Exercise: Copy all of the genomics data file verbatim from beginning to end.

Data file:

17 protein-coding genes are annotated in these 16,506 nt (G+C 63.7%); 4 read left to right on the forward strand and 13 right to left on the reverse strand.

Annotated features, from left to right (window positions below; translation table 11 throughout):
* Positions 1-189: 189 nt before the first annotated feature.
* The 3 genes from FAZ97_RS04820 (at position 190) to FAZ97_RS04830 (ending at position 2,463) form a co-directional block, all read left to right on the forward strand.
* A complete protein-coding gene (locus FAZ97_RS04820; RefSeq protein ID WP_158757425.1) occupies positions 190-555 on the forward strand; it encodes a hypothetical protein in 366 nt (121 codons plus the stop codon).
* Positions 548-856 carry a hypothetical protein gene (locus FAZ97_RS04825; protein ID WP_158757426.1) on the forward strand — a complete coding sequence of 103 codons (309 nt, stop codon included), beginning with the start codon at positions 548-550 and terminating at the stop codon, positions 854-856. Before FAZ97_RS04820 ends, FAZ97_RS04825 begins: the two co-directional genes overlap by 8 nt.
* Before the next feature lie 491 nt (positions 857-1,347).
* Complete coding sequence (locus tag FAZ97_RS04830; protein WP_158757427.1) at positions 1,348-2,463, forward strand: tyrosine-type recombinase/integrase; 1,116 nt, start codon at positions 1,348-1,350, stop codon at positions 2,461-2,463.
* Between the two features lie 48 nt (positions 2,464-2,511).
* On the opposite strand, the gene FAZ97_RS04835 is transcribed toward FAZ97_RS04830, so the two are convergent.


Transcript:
17 protein-coding genes are annotated in these 16,506 nt (G+C 63.7%); 4 read left to right on the forward strand and 13 right to left on the reverse strand.

Annotated features, from left to right (window positions below; translation table 11 throughout):
* Positions 1-189: 189 nt before the first annotated feature.
* The 3 genes from FAZ97_RS04820 (at position 190) to FAZ97_RS04830 (ending at position 2,463) form a co-directional block, all read left to right on the forward strand.
* A complete protein-coding gene (locus FAZ97_RS04820; RefSeq protein ID WP_158757425.1) occupies positions 190-555 on the forward strand; it encodes a hypothetical protein in 366 nt (121 codons plus the stop codon).
* Positions 548-856 carry a hypothetical protein gene (locus FAZ97_RS04825; protein ID WP_158757426.1) on the forward strand — a complete coding sequence of 103 codons (309 nt, stop codon included), beginning with the start codon at positions 548-550 and terminating at the stop codon, positions 854-856. Before FAZ97_RS04820 ends, FAZ97_RS04825 begins: the two co-directional genes overlap by 8 nt.
* Before the next feature lie 491 nt (positions 857-1,347).
* Complete coding sequence (locus tag FAZ97_RS04830; protein WP_158757427.1) at positions 1,348-2,463, forward strand: tyrosine-type recombinase/integrase; 1,116 nt, start codon at positions 1,348-1,350, stop codon at positions 2,461-2,463.
* Between the two features lie 48 nt (positions 2,464-2,511).
* On the opposite strand, the gene FAZ97_RS04835 is transcribed toward FAZ97_RS04830, so the two are convergent.